The clinical practice guideline focuses on new recommendations for Vitamin D screening in at-risk patients such as infants, pregnant women, and the elderly.
has released "Evaluation, Treatment, and Prevention of Vitamin D Deficiency: An Endocrine Society Clinical Practice Guideline." The clinical practice guideline (CPG) focuses on new recommendations for Vitamin D screening in at-risk patients such as infants, pregnant women, and the elderly.
Very few foods contain Vitamin D naturally, and as such, the major source of the vitamin for both children and adults is exposure to natural sunlight. Vitamin D deficiency is common all over the world; results of the deficiency are abnormalities of calcium, phosphorus and bone metabolism which can lead to muscle weakness, osteomalacia, osteopenia and osteoporosis.
For children, Vitamin D deficiency can result in skeletal deformities known as rickets.
"Vitamin D deficiency is very common in all age groups and it is important that physicians and health care providers have the best evidence-based recommendations for evaluating, treating and preventing vitamin D deficiency in patients at highest risk," said Michael F. Holick, PhD, MD, of the Boston University School of Medicine and chair of the task force that authored the CPG.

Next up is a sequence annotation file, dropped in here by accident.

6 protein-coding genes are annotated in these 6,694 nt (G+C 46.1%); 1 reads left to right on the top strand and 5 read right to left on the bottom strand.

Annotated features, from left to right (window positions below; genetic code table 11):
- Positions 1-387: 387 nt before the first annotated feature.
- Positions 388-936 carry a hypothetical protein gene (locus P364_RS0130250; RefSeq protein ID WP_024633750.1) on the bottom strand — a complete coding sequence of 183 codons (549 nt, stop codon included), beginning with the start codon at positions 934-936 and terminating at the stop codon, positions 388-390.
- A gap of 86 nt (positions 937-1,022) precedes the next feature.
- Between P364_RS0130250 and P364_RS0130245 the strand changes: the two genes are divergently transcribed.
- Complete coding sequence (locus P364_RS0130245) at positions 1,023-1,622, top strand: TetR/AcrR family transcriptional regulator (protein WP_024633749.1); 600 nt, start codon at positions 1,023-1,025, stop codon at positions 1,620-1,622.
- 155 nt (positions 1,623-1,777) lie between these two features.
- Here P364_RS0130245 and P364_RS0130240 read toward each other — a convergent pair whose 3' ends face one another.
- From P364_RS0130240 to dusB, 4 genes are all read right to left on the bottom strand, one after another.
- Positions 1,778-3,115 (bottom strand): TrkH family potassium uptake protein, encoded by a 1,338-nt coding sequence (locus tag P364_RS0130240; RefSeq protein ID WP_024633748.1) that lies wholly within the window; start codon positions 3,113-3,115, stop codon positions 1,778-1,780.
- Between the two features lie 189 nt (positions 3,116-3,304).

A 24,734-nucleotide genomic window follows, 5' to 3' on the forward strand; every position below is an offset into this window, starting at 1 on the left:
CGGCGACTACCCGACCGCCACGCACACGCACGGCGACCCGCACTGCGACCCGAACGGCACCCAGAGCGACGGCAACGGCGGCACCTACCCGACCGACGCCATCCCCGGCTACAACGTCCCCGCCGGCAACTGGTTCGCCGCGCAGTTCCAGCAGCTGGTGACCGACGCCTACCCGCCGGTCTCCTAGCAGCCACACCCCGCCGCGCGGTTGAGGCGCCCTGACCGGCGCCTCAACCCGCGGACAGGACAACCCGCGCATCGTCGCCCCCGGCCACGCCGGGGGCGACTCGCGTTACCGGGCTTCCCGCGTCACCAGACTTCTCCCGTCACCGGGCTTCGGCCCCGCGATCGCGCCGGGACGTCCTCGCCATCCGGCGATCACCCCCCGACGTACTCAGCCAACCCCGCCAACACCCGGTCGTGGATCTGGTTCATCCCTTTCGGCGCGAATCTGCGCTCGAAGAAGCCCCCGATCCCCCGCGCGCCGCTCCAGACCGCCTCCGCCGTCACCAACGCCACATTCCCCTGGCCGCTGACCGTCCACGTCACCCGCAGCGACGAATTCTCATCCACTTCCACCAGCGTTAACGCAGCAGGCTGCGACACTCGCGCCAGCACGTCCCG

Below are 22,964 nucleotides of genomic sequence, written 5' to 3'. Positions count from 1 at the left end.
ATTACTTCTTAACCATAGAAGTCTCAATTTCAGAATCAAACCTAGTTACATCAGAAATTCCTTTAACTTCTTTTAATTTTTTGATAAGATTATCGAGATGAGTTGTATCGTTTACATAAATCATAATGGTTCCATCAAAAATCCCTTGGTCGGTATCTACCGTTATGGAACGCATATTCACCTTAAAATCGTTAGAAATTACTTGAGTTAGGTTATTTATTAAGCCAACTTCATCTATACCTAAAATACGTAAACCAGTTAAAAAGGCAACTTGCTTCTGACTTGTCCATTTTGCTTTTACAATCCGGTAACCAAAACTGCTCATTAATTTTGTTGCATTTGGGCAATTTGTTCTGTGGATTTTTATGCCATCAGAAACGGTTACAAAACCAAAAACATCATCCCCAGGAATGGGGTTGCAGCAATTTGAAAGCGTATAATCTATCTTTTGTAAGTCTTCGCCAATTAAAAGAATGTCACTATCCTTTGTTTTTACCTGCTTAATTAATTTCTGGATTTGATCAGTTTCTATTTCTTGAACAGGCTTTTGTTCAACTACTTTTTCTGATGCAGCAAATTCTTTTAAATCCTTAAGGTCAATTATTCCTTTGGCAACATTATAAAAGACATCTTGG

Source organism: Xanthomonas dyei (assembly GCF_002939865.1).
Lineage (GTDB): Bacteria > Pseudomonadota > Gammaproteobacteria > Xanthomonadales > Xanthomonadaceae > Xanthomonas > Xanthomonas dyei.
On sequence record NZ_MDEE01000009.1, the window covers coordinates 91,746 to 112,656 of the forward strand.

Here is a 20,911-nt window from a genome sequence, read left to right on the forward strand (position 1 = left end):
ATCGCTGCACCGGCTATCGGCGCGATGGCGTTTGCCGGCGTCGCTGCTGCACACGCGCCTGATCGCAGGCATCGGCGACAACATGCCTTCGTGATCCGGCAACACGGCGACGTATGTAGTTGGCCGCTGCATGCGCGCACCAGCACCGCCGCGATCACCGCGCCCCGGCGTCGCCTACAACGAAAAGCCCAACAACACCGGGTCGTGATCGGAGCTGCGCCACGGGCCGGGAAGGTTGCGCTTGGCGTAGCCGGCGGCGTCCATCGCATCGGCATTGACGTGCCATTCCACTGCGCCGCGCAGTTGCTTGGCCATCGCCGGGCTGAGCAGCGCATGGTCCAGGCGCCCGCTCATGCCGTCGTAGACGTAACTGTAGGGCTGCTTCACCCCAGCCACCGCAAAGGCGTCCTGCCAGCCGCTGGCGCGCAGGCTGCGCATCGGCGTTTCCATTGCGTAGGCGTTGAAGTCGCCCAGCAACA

"The Society's new Clinical Practice Guideline was developed by experts in the field who carefully reviewed the current literature and features the latest and most comprehensive recommendations available on the prevention and treatment of vitamin D deficiency," stated Holick.
The CPG recommends that physicians should not only screen for Vitamin D deficiency in individuals whose risk is high for deficiency, but they should also measure Vitamin D levels in these individuals initially using a reliable evaluation; treatment, stated the CPG, should be to administer either VitaminD2 or Vitamin D3.
The CPG also features recommendations for dietary intake of Vitamin D in patients at risk for Vitamin D deficiency.
According to the CPG, infants and children age 0-1 year require at least 400 IU per day (IU=25 ng) of Vitamin D, while children aged one year and older require a minimum of 600 IU/day to maximize bone health.
Adults aged nineteen to fifty years require at least 600 IU per day of Vitamin D to maximize bone health and muscle function, while adults aged fifty and up require 600—800 IU per day of Vitamin D.
The CPG suggested that pregnant women take in at least 600 IU per day of Vitamin D.
"At the present time, there is not sufficient evidence to recommend screening individuals who are not at risk for deficiency or to prescribe vitamin D to attain the non-calcemic benefit for cardiovascular protection," said Holick.
The CPG will be published in the July 2011 issue of the Journal of Clinical Endocrinology & Metabolism.